We have some family friends in NC. We used to drive up from FL to visit them every years, and I don't remember not knowing them and their kids. I loved their house, their tiny fishing village town, biking at random, swimming off the Duke University Marine Lab's docks. Some of my happiest childhood memories come from there.
My brother's family is very close with them, and they're really second grandparents. I regret not doing that, too. (But the few times we did go there, I got grief from my M-i-L about not going to AL.) Anyway, their names are Bob and Carolyn, and Bob is dying, slowly, of leukemia. He's in his 80s, and has had a hell of a run.
My brother now directs a large department of SIDA, the Swedish version of USAID. So he's in the states for meetings at the UN and in DC. I'm going to take a train to meet him in DC, Metro out to DCA to pick up a rental car, drive to NC, spend a day with Bob and Carolyn, drive back to DC, this time to IAD, and fly home.
The car rides will be the longest I've spent with my brother alone probably since the last time he and I road tripped to NC from Orlando. We were in or just out of college. I was kind of crazy.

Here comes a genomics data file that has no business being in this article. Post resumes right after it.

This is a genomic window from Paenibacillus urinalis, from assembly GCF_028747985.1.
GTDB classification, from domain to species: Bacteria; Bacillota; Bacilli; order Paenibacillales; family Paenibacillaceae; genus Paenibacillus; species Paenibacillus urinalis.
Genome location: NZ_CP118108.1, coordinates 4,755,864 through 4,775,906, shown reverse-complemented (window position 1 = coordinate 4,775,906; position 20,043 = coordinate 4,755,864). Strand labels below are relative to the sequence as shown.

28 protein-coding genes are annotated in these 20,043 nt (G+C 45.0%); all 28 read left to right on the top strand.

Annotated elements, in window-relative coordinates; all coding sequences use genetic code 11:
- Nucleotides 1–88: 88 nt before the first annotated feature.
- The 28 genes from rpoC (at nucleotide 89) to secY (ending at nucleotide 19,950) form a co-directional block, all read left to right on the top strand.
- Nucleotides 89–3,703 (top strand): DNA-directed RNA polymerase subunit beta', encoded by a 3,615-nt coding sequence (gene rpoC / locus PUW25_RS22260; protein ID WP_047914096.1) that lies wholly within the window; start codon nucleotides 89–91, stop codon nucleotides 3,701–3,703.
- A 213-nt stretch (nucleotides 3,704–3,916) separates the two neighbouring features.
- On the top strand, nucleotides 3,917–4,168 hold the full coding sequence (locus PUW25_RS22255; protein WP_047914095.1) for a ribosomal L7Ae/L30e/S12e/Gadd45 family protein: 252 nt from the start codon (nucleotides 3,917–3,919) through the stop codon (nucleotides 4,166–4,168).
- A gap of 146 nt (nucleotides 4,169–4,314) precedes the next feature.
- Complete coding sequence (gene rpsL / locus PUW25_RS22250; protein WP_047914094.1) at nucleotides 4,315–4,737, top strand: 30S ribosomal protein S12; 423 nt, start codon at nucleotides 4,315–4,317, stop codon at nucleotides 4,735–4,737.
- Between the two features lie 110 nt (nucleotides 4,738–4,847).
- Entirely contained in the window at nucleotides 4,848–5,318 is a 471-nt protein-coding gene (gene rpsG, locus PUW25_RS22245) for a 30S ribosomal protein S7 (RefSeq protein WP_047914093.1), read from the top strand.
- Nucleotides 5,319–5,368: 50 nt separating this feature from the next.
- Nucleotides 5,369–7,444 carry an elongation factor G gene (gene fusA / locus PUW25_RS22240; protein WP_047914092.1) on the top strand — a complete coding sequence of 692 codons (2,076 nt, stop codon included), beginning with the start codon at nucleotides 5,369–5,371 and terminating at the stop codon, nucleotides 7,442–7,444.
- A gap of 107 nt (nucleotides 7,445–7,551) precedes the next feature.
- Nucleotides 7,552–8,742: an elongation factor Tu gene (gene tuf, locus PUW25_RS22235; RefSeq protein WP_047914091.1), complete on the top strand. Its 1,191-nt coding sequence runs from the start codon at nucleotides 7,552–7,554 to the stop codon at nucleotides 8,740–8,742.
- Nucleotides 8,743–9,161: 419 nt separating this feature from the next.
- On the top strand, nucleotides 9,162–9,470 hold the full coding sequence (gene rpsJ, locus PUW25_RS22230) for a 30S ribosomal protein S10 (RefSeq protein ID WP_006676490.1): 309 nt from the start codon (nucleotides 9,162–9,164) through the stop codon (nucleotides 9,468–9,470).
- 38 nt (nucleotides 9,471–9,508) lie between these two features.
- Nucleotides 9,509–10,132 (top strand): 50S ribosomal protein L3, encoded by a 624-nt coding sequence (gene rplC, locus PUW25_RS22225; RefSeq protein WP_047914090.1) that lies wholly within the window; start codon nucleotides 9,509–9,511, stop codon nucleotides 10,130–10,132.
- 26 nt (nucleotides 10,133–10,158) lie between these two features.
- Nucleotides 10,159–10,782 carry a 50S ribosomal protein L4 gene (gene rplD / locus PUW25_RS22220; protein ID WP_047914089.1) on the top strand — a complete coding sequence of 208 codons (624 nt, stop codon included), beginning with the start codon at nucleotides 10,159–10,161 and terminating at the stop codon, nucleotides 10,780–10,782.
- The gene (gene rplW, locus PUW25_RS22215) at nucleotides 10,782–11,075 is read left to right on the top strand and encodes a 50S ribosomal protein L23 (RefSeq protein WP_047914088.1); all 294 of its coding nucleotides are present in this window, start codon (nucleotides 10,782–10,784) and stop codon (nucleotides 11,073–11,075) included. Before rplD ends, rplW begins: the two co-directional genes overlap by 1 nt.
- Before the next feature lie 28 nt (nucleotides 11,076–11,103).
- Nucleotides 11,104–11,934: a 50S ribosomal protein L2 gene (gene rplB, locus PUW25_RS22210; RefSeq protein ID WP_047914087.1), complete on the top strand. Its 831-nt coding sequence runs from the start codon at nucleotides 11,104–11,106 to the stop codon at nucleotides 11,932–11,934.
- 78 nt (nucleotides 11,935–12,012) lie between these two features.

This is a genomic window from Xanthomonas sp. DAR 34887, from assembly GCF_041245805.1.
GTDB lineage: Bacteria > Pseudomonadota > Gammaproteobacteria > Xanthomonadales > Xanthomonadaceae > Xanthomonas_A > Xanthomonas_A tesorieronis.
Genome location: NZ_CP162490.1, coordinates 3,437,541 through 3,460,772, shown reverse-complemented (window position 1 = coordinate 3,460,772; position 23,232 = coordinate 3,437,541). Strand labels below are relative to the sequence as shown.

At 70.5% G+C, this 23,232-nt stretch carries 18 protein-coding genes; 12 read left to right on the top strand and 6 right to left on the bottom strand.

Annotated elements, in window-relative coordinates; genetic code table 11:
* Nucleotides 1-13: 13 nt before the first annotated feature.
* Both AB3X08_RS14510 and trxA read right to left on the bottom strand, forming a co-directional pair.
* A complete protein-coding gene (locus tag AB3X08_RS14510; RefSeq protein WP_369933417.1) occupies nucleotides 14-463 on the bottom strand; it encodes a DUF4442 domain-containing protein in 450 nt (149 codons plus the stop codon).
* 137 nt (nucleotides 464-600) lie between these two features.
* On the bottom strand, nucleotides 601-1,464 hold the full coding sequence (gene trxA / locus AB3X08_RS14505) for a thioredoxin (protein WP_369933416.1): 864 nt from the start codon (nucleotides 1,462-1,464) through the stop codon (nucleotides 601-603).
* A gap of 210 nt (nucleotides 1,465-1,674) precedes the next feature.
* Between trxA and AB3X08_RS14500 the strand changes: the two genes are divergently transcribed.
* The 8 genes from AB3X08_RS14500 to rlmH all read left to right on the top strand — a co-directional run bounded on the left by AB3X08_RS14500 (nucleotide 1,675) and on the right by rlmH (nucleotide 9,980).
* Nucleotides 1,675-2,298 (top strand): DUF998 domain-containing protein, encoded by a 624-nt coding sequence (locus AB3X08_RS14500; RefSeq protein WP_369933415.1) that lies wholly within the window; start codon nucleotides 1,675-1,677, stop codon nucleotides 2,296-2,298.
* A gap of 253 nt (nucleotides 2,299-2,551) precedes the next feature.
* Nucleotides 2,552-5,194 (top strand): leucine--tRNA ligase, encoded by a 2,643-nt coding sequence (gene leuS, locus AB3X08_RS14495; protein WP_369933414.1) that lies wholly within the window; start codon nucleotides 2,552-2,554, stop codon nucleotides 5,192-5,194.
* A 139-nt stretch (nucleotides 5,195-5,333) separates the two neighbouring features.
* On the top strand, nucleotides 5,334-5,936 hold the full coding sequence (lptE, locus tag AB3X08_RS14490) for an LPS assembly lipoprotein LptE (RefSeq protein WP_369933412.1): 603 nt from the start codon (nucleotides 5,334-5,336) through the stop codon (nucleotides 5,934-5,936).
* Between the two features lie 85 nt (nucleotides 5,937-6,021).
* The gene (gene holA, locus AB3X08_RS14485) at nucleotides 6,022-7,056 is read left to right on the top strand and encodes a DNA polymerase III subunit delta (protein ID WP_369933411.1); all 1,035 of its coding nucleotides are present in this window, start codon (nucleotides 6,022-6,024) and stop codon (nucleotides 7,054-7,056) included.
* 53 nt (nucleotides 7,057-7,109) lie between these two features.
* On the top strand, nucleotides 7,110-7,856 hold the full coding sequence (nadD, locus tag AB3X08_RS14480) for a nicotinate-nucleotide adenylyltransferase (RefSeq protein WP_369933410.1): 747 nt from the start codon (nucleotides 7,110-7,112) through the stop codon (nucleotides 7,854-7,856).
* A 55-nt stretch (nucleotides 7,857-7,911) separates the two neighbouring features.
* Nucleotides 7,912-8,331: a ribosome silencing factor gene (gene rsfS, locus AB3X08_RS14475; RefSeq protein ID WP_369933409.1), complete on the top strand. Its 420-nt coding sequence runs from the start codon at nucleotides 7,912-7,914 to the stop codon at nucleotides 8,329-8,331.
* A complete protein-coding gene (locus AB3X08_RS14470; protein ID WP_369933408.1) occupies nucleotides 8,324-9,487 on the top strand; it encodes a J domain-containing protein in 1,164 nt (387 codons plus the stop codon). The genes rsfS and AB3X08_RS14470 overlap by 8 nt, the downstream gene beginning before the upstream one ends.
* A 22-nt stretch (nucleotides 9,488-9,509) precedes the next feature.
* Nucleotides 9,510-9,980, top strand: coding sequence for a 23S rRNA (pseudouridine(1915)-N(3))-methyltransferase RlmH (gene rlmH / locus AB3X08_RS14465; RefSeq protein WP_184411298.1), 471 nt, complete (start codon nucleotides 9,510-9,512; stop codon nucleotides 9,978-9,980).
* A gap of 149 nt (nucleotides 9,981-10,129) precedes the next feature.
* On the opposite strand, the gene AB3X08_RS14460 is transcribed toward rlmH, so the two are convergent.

These milestones, markers, weird stuff that puts you back in a moment (we've all reached that age, haven't we?), they're both good and bad to me. I didn't really hit my emotional adolescence until I was in my 20s. I grew up very slowly, thanks in part to my home life as a kid. I don't know how much Bob and Carolyn know about it. Bob really idolized my dad in many ways, the intellect that was undeniable, even as his emotional expression was damaging to all around him. Bob makes me remember the good things about my dad, and maybe that's better. But it isn't really a part of my life I like to dwell on.
So I'll be spending hours with my brother in a car, seeing people I regret not seeing more when they were younger and heartier, heart aching for what could have been and what will end soon.
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